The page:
The figure shows both hindcasts and a forecast. I've shaded the hindcasts in grey. I've added the green curve which is my replication of the global temperature anomalies from the UKMET HADCRUT3 dataset extended to 2007. I've also plotted as a blue dot the prediction issued by UKMET for 2008, which is expected to be indistinguishable from the temperature of years 2001 to 2007 (which were indistinguishable from each other). The magnitude of the UKMET forecast over the next decade is almost exactly identical to the IPCC AR4 prediction over the same time period, which I discussed last week.

I have added the pink star at 1995 to highlight the advantages offered by hindcasting. Imagine if the model realization begun in 1985 had been continued beyond 1995, rather than being re-run after 1995. Clearly, all subsequent observed temperatures would have been well below that 1985 curve. One important reason for this is of course the eruption of Mt. Pinatubo, which was not predicted. And that is precisely the point -- prediction is really hard, especially when conducted in the context of open systems, and as is often said, especially about the the future. Our ability to explain why a prediction was wrong does not make that prediction right, and this is a point often lost in debate about climate change.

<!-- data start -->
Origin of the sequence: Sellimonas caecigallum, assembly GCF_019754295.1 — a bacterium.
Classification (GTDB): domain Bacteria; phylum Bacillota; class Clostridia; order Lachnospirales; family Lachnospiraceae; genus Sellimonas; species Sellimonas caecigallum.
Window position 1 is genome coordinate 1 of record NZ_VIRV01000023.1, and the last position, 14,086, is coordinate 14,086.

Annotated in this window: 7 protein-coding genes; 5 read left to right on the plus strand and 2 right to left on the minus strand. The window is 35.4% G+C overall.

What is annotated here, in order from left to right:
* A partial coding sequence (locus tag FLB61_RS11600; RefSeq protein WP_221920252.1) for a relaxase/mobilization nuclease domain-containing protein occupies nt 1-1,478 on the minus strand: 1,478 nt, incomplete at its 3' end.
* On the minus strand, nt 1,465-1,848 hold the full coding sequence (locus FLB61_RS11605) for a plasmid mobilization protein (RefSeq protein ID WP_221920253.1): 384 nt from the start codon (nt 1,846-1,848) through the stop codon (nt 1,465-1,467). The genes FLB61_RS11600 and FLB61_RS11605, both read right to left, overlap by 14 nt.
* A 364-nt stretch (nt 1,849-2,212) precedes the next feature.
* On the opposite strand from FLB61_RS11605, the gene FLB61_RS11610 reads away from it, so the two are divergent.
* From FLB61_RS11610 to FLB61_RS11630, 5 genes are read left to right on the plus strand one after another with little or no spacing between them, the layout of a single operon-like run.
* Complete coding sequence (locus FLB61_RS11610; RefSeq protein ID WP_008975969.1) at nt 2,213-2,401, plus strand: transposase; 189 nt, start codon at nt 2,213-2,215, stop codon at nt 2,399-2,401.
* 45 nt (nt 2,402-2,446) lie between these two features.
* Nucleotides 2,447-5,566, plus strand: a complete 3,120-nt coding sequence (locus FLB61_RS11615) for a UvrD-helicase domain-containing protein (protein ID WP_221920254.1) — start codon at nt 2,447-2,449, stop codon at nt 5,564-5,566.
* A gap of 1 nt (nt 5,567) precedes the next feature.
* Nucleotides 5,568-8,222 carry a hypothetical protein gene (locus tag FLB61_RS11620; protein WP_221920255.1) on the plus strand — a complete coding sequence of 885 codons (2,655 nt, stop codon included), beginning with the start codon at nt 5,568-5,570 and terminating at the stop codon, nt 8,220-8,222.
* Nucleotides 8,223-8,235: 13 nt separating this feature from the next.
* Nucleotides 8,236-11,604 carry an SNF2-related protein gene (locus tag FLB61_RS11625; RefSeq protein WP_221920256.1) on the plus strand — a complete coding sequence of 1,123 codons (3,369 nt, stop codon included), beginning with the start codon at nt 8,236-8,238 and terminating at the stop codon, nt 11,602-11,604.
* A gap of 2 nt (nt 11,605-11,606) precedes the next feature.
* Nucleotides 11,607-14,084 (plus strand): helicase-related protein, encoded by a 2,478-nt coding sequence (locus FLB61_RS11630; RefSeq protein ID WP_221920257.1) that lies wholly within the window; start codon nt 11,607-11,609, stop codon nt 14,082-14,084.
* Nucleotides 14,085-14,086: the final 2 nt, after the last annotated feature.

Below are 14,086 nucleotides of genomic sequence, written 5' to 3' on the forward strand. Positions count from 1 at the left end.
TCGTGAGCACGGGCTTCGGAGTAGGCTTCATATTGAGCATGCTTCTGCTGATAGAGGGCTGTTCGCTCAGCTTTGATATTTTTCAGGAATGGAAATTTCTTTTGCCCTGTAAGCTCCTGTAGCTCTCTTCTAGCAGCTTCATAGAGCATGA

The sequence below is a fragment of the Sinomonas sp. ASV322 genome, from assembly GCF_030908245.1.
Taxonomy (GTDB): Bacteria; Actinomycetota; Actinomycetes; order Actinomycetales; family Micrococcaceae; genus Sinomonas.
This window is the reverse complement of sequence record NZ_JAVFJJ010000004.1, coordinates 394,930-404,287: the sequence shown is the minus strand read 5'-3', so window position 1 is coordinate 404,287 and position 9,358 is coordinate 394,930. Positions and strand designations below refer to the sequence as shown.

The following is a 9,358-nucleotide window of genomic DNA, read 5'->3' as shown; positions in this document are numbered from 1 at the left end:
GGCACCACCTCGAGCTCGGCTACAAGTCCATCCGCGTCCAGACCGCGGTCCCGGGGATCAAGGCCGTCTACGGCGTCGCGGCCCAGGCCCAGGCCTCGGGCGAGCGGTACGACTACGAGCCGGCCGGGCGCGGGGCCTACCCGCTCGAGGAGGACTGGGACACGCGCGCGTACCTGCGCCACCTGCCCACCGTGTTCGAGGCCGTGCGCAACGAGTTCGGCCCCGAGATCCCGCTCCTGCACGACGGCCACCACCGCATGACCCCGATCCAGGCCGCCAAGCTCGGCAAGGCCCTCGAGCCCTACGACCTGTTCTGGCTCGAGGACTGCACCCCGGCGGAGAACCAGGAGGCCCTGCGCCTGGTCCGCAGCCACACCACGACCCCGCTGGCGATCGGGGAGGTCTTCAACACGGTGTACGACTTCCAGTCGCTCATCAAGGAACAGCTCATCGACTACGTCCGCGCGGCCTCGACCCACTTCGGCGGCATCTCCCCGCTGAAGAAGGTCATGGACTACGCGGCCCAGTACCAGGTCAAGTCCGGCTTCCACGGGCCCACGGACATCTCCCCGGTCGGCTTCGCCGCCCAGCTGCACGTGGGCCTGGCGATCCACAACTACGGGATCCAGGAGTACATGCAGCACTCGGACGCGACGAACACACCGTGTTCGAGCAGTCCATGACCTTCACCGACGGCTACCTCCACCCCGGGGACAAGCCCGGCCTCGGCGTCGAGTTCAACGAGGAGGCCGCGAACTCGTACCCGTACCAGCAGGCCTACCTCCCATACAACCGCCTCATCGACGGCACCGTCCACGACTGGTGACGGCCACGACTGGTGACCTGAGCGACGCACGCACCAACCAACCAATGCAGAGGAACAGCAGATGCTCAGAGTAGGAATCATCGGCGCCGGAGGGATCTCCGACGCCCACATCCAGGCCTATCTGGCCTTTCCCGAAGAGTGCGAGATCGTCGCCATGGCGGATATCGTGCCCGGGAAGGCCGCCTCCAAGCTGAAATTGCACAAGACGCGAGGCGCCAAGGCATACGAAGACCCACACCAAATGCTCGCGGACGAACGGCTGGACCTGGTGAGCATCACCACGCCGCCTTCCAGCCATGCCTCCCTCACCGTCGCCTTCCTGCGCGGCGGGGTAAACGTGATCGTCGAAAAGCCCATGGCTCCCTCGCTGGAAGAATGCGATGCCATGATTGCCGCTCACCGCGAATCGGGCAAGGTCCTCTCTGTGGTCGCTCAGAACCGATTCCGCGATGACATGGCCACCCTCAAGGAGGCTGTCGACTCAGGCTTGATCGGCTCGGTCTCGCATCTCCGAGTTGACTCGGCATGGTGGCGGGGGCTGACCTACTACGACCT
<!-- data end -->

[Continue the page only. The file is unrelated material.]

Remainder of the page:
Again, kudos to the UK Met Service. They've had the fortitude to issue a short term prediction related to climate change. Other scientific bodies should follow this lead. It is good for science, and good for the use of science in decision making.

January 15, 2008

Verification of IPCC Sea Level Rise Forecasts 1990, 1995, 2001

Here is a graph showing IPCC sea level rise forecasts from the FAR (1990), SAR (1995), and TAR (2001).

IPCC Sea Level.png

And here are the sources:

IPCC Sea Level Sources.png

Observational data can be found here. Thanks to my colleague Steve Nerem.

Unlike temperature forecasts by the IPCC, sea level rise shows no indication that scientists have a handle on the issue. As with temperature the IPCC dramatically decreased its predictions of sea level rise in between its first (1990) and second (1995) assessment reports. It then nudged down its prediction a very small amount in its 2001 report. The observational data falls in the middle of the 1990 and 1995/2001 assessments.

Last year Rahmstorf et al. published a short paper in Science comparing observations of temperature with IPCC 2001 predictions (Aside: it is remarkable that Science allowed them to ignore IPCC 1990 and 1995). Their analysis is completely consistent with the temperature and sea level rise verifications that I have shown. On sea level rise they concluded:

Previous projections, as summarized by IPCC, have not exaggerated but may in some respects even have underestimated the change, in particular for sea level.